Whatever our age, especially if we’re active in any kind of sport, sooner or later the aches and pains creep in. What can we do about them, we wonder?
Many of us oldsters will remember how little attention was paid to stretching and warming-up before Phys Ed class when we were in school. And cooling down exercises? Forget it.
As competitive sports have become more intense and demanding, much more attention is being paid to the things it takes for us to get, or stay, in shape. It’s a reasonable goal – one that leads to staying fitter and more mobile longer.
While Men’s Journal is a magazine devoted – for the most part – to the relatively young fitness buff, that doesn’t mean we can’t learn from their advice. Recently, they ran a story about mobility and here’s what they said about it:
The Secret Sauce
“You want to get bigger, stronger, and faster? If your weekly routine just consists of lifting and conditioning work, you’re only incorporating two of the three ingredients necessary to reach this goal. What’s missing? Your ability to move all that meat and muscle around – also known as mobility.
Lots of lifters associate mobility with yoga and dance. And for most guys (and women) hitting the bench station at your local gym, mobility is limited to a few minutes of foam-rolling before a heavy lift day (at best).”
The Men’s Journal piece refers to mobility as the “secret sauce for seriously fit people.” And while you may not consider yourself meat and muscle material, it’s an aspect of fitness training that’s worth taking seriously.
The Globe and Mail put the idea of mobility in more accessible terms when it showcased the work of Paul Landini.
Stretch It Out
Paul Landini’s a personal trainer and health educator operating out of Kitchener, Ontario, and he writes in The Globe and Mail:
Mobility training is a lot like flossing your teeth: we all know it’s good for us, yet for the most part it gets ignored. At best we’ll throw some half-hearted stretches into our warm-up (that is if we even warm-up at all) or wiggle around on a foam roller for a few minutes and leave it at that. Then we have those at the opposite end of the spectrum, the fanatical disciples of self-appointed movement gurus whose pre-workout rituals involve multiple devices and take up more time than their actual training sessions.
Mr. Landini recommends focusing on three general areas of mobility training which, he contends, “can unlock a world of physical autonomy that carries over into every aspect of life.” Those three areas are the hips, the shoulders and the spine.
1. The Hips:
Observes Landini: “Whether it’s swinging a nine iron, throwing a right cross, or squatting down deep, your hips are the driving force behind nearly all athletic performance.”
A great exercise for this area of the body is the frog stretch. It’s a surprisingly easy exercise which, as you will see from the video, can be performed in your living room.
“To start, get down on your forearms and knees, with your knees spread at least shoulder-width apart. From here, while maintaining a flat back, slowly push your butt back toward your feet. Once you feel the stretch, pause for a second and then return to the starting position,” suggests Landni.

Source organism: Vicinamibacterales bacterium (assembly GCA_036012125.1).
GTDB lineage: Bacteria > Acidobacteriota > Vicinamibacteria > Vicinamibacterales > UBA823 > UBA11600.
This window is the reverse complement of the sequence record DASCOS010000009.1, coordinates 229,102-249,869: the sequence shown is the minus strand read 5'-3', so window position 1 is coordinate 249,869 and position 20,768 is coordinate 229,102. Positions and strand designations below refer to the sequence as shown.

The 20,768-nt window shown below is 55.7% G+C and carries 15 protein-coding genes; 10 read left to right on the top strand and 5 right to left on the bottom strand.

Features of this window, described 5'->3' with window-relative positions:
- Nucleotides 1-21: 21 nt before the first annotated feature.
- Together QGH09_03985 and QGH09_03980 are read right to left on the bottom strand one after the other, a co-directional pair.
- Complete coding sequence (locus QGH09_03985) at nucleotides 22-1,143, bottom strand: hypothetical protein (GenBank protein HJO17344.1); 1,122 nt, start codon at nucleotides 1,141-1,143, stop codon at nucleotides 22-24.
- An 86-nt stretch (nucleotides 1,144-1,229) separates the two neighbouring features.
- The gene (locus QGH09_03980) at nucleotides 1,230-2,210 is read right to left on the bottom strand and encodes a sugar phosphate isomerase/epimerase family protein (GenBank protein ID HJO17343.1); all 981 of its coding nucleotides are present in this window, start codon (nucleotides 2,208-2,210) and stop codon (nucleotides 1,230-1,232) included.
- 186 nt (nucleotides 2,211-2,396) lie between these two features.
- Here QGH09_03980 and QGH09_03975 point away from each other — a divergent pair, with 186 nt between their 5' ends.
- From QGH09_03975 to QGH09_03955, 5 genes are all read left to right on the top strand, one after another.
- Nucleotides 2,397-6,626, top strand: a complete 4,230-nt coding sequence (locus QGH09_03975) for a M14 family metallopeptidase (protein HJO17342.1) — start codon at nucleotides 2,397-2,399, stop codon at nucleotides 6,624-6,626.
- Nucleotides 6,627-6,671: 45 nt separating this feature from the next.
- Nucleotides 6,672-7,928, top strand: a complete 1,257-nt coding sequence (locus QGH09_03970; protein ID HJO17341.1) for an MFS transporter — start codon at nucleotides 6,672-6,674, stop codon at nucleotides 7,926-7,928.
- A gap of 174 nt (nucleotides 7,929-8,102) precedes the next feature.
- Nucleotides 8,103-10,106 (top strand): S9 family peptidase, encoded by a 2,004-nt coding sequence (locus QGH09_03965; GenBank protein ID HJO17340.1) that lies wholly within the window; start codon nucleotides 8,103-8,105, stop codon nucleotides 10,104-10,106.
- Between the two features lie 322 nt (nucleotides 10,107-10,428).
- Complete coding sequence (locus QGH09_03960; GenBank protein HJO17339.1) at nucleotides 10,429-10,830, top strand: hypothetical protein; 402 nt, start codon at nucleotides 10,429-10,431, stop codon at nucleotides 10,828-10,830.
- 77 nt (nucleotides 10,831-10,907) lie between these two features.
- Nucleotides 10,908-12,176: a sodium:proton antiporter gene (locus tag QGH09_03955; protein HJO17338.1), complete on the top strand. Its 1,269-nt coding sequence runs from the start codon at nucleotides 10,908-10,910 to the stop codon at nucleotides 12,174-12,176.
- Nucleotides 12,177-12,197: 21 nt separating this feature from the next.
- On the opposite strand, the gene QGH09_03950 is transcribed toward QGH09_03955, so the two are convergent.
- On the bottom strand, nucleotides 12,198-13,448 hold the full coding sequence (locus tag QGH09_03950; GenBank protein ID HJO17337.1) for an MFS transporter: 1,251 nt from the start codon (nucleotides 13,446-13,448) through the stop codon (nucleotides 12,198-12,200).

Once you’re comfortable doing the exercise, extend the pause progressively to 15 seconds. That’s it.
2. The Shoulders:
The hips may be the power centre of the body, but the shoulders also play an essential role.
Landini recommends an exercise called quadruped shoulder circles, which sounds ominous but is not. It’s really a relatively easygoing shoulder roll that works like this: “Starting on your hands and knees (a.k.a. the quadruped position), the goal is to simply roll your shoulders in forward and backward circles, emphasising that stretch between the shoulder blades and spine. For an easier variation, try it standing or sitting upright, with your arms by your side. 5-10 slow reps in each direction will do the trick.”
3. The Spine:
Landini states: “The spine acts as a bridge between the upper and lower body, allowing the power generated from one region to transfer to the other.”
Without getting too technical, the spine is capable of flexing, extending and rotating. As we age – and as most of our followers have noticed – a stiff spine is our enemy.
To open-up the spine, Landini recommends performing quadruped spine circles, which is an exercise that targets the thoracic spine, that part of the spinal column controlling the torso.
As this video clip demonstrates, quadruped spine circles: “Are performed in a similar manner to the shoulder circles only instead of rolling your shoulders in a forward/backward pattern, you’re drawing your spine around in clockwise and counter-clockwise circles. 5-10 reps in each direction are all you need.”
Not Just For the Over 60 Crowd
Those of you who follow our blogs will likely notice similarities between these three mobility exercises and those we showcased in our recent blog about essentrics.
The movements involved in both exercise programs are simple, safe, effective and appropriate for all ages and fitness levels. They’re especially recommended for the over 60s, many of whom suffer from flexibility and posture problems.
As with all exercise programs, if in doubt consult your doctor and, above all, be patient. The rewards will come.